How Meagan Hooper Went from Acting Gigs to Finance
May 17, 2019 | Filed in: Woman of the Week
In her early 20s, Meagan Hooper moved to New York City to be an actor. Between auditions, she worked as an executive assistant at a financial firm — a job she was good at and grew to love. Soon, she began turning down roles because she didn’t want to spend too much time away from the office. A little over two years later, she became the firm’s chief operating officer. Now, as founder and CEO of bSmartGuide, a women’s mentoring network and app, she offers coaching programs to help other women take their next career steps. Hooper talked to Charlotte Cowles about playing the role of the person she wanted to be — and how her wardrobe is an essential performance tool.
WHEN I WAS GROWING UP, my family had a number of personal and financial challenges. My brother is four years older than me and had a lot of trouble with the law. My parents declared bankruptcy and got divorced. I was loosely home-schooled from third grade until I left home at 14. At that point, my youth pastor and his wife graciously took me in. I lived with them and went to high school for a year and a half, for part of junior year and then senior year. I felt really behind everyone else, and I didn’t think I would be able to catch up academically. I especially didn’t think I would go to college. But having my youth pastor and his wife say, “Of course you will” made a big difference. I worked incredibly hard during that time, and wound up graduating high school with highest honors in AP classes.
I STUDIED THEATER AT WAKE FOREST, a liberal arts college in North Carolina, that included participating in a program at Shakespeare’s Globe Theatre in London. After I graduated, I moved to New York City, got an agent, and went to a lot of auditions. I also babysat on the side and, through a family I worked for, I got a job at a financial firm, where I edited research reports for stocks in Asia, Europe, and Latin America. In the year that I did that job, I gained an incredible education in valuing stocks and understanding the public markets. Then I moved on to a job as an administrative assistant for a hedge fund in 2004, when finance was really the place to be. I was exposed to a lot of money, power, and influence.
MY THEATER TRAINING HAS HELPED ME IN EVERY ASPECT of my career. I knew how to perform, so I started playing the part of the person I wanted to be. Overcoming the lack of self-confidence I’d had since childhood gave me a unique view of my professional opportunities. I felt like I won the lottery just by being able to apply for financial aid for college. From there, I wondered how far I could take it. At the risk of sounding like a Pollyanna, I believe it was all about my [mental attitude]. I’d always felt a few paces behind everyone else and that I didn’t deserve to be there, so I learned how to deal with imposter syndrome from an early age.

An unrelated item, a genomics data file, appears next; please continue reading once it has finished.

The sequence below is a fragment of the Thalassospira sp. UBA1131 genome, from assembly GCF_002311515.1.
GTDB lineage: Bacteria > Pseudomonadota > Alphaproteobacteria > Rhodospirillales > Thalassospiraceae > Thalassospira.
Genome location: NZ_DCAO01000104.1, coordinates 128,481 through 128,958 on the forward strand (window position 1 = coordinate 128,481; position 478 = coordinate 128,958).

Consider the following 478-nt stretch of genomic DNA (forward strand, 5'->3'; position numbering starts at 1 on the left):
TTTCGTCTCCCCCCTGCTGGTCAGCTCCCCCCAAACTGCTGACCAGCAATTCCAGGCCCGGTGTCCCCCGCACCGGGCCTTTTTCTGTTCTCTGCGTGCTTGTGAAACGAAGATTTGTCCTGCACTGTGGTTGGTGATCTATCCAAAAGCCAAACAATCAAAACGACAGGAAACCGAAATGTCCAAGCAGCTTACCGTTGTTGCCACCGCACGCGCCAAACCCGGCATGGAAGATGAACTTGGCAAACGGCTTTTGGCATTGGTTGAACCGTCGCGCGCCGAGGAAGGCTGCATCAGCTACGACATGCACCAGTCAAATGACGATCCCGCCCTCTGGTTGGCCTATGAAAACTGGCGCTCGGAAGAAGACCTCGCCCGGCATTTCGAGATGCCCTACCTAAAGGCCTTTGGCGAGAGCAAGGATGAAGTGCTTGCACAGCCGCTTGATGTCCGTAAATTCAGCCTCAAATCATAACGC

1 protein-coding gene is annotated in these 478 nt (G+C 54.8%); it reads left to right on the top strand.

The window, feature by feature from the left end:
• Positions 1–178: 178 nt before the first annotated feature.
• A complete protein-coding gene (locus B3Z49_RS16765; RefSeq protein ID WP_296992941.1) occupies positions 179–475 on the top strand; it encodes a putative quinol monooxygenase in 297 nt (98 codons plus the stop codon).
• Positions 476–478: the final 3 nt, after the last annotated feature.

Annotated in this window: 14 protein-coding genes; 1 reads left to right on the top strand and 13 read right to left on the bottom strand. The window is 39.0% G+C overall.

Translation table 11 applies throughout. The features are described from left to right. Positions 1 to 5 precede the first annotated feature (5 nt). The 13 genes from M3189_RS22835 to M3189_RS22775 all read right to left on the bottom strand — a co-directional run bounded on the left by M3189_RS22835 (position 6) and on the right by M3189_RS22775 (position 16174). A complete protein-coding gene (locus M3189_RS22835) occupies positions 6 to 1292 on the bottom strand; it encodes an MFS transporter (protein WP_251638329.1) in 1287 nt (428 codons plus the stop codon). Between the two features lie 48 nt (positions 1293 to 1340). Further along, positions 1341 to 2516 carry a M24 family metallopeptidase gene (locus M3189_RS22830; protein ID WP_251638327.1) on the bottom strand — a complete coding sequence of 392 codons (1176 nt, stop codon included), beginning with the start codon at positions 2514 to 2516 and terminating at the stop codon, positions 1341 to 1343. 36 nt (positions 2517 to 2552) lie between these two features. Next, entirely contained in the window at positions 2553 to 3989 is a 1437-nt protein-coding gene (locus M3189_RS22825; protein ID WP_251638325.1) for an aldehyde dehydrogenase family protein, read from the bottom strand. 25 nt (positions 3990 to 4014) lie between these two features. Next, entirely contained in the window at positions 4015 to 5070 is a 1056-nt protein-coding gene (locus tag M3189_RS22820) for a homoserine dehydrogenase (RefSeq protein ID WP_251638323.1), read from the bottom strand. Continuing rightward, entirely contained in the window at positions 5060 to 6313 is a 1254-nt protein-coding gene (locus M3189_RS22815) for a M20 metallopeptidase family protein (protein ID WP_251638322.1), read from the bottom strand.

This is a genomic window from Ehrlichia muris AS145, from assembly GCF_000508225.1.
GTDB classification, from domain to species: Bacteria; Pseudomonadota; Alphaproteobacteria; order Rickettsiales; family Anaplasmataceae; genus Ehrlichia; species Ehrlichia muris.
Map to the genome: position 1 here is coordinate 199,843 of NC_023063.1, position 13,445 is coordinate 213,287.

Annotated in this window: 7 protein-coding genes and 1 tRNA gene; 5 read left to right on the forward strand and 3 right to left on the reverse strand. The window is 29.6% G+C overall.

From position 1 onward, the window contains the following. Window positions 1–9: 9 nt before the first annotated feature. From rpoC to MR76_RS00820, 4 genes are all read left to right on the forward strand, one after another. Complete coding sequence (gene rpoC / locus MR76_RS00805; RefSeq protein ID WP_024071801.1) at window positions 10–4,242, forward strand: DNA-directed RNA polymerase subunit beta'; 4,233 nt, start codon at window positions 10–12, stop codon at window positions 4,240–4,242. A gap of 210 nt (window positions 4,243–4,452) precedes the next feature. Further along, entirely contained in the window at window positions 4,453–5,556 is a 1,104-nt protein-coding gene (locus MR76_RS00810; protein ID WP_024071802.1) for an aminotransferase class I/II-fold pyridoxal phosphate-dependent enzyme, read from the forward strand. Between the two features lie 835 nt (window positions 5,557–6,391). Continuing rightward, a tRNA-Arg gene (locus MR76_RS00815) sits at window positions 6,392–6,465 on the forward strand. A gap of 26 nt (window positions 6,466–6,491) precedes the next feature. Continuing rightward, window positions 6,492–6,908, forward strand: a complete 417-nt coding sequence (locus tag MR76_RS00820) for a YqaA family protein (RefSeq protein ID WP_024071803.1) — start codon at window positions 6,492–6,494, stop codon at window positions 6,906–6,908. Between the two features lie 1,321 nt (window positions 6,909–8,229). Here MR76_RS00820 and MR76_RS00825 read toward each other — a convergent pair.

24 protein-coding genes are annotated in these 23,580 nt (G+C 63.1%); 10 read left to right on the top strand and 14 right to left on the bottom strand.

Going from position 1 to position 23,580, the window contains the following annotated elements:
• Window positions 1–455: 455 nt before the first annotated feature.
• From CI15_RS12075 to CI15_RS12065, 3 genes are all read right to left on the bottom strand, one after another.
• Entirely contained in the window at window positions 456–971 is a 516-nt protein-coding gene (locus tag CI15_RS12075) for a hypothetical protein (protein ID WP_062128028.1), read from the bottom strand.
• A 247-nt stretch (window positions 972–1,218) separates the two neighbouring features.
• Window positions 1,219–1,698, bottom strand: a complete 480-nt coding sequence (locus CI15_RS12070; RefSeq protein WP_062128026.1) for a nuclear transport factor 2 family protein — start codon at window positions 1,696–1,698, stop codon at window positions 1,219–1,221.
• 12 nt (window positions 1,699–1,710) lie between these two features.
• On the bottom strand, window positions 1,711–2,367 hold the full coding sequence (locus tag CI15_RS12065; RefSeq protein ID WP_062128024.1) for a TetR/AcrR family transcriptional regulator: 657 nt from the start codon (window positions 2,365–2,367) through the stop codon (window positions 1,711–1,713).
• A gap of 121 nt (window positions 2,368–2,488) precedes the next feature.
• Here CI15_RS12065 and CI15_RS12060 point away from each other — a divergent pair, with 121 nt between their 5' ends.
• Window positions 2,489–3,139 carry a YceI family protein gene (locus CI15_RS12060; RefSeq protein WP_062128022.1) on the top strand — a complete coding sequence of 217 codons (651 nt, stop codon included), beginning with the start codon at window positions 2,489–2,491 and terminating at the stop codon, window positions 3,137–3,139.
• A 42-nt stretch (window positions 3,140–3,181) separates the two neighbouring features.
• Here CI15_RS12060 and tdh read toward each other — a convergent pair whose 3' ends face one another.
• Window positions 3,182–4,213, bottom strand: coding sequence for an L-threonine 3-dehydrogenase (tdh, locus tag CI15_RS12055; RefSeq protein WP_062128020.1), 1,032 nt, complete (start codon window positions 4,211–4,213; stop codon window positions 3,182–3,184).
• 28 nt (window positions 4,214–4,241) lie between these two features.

IT WAS DIFFICULT TO CONVINCE PEOPLE that my potential was greater than they might have assumed. Still, no one stopped me. No one said, “We’re not going to give you more responsibility.” I thought, You don’t know this yet, but I am going to be in charge. When my boss, who was the chief operating officer, retired, they started interviewing people for the position. I told them I wanted to be considered. I knew the job and believed that I could do it. After a long process, I got it. I worked my butt off and proved myself —I was first in and last to leave, and I organized everything. I did whatever it took.
I STILL BABYSAT ALMOST EVERY WEEK well after I started working in finance. It wasn’t until I was 26 or 27 and making six figures that I thought, I guess I can stop the babysitting now. I’d been married for five years and I kept babysitting on Friday and Saturday nights because the hourly wage was so good. It was also part of the mindset of being resourceful and wanting to grab every opportunity. I believe that one reason I was successful in finance was that I thought, Okay, here’s an office with free food, a pantry, and toilet paper. I’m not leaving. I will gladly work here until midnight.
I STARTED SEEING MY AMBITIOUS, SMART, TALENTED, and successful college friends cast in administrative roles. Meanwhile, the guys in my life—even if they’d been C students—were being groomed as managers and leaders. They were given generous pay. It plays out at the top, too—women make up only 25% of senior managers, 10% of top earners, and 5-6% of CEOs. It dawned on me that I could leverage my theater degree to change the role I was cast in. I could change my status in the room. I began to think, If I were running this company, how would I respond? My approach ruffled some feathers, especially at first. I had to learn to say, “Don’t speak to me that way” or “I won’t accept this.” When you’re committed to playing a part, though, you embrace it.